Shares in P&G were flat in early trading.
A slowing global birthrate has hit P&G and competitors like Huggies diapers maker Kimberly-Clark, particularly in China and the United States. To boost sales, both companies have invested in higher-priced premium products.
Premium baby-care sales in China are up 20-30% so there are still opportunities despite the slow birthrate, Chief Operating Officer Jon Moeller said on a post-earnings call.
U.S. sales growth for diapers and baby care was about flat from a year ago and innovation in the market remains competitive, Moeller said.
The company said net sales rose 4.6% to $18.24 billion, which missed the average analyst estimate of $18.37 billion, according to IBES data from Refinitiv.
Jefferies analyst Kevin Grundy said Wall Street expectations were built on the company's momentum in the past five quarters, but the modest second-quarter results are likely to be met with disappointment.
"Good quarter, but high bar," he wrote in a note to clients.
In 2018, P&G launched Pampers Pure, plant-based diapers made with zero chlorine bleaching, fragrance or parabens. It has recently teamed up with Google to make a smartphone app that alerts parents when a diaper needs changing. Similarly, Kimberly Clark in July launched a premium Huggies brand, Special Delivery, made from plant-based materials like sugarcane.
Sales of P&G's baby and feminine products rose just 1% to $4.58 billion, while sales of fabric and home care products rose 4% to $5.79 billion, both missing estimates.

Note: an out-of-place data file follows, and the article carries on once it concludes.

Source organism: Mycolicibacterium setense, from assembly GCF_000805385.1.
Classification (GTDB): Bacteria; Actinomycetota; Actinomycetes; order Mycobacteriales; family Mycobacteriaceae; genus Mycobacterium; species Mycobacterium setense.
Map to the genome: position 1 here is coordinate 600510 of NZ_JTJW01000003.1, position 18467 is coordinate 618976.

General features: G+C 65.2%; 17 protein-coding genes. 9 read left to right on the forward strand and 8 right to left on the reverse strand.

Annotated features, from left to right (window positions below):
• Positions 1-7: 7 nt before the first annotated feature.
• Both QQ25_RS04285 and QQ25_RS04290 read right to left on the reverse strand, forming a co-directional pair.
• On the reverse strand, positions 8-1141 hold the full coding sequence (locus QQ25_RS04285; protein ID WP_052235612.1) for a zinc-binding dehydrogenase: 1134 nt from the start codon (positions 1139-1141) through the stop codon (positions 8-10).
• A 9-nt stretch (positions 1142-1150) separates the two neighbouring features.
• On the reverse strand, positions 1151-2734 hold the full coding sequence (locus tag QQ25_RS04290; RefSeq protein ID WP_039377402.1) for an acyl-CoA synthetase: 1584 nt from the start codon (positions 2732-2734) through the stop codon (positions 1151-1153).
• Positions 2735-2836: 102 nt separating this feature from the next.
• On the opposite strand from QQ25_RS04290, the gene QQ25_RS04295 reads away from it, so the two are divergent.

The company said inventory levels in Japan fell following a buildup before the nation's sales tax hike in October.
Sales at the grooming business, which makes Gillette razors, rose 2% to $1.65 billion, also below estimates. The company took an $8 billion charge last year related to the unit, which faces competition from smaller rivals Harry's and Dollar Shave Club.
P&G has been investing heavily to develop new products across all categories, improve packaging and marketing as it tries to appeal to younger consumers and fights competition from Unilever, Reckitt-Benckiser and local upstarts.
The company raised its fiscal 2020 forecast for core earnings per share growth to between 8% and 11% from a prior range of a rise of 5%-10%.
Net earnings attributable to P&G rose 16.4% to $3.72 billion in the quarter ended Dec. 31. Excluding one-time items, profit of $1.42 per share beat the average estimate of $1.37.
(This story corrects typographical errors, paragraph 4)
By Richa Naidu and Nivedita Balu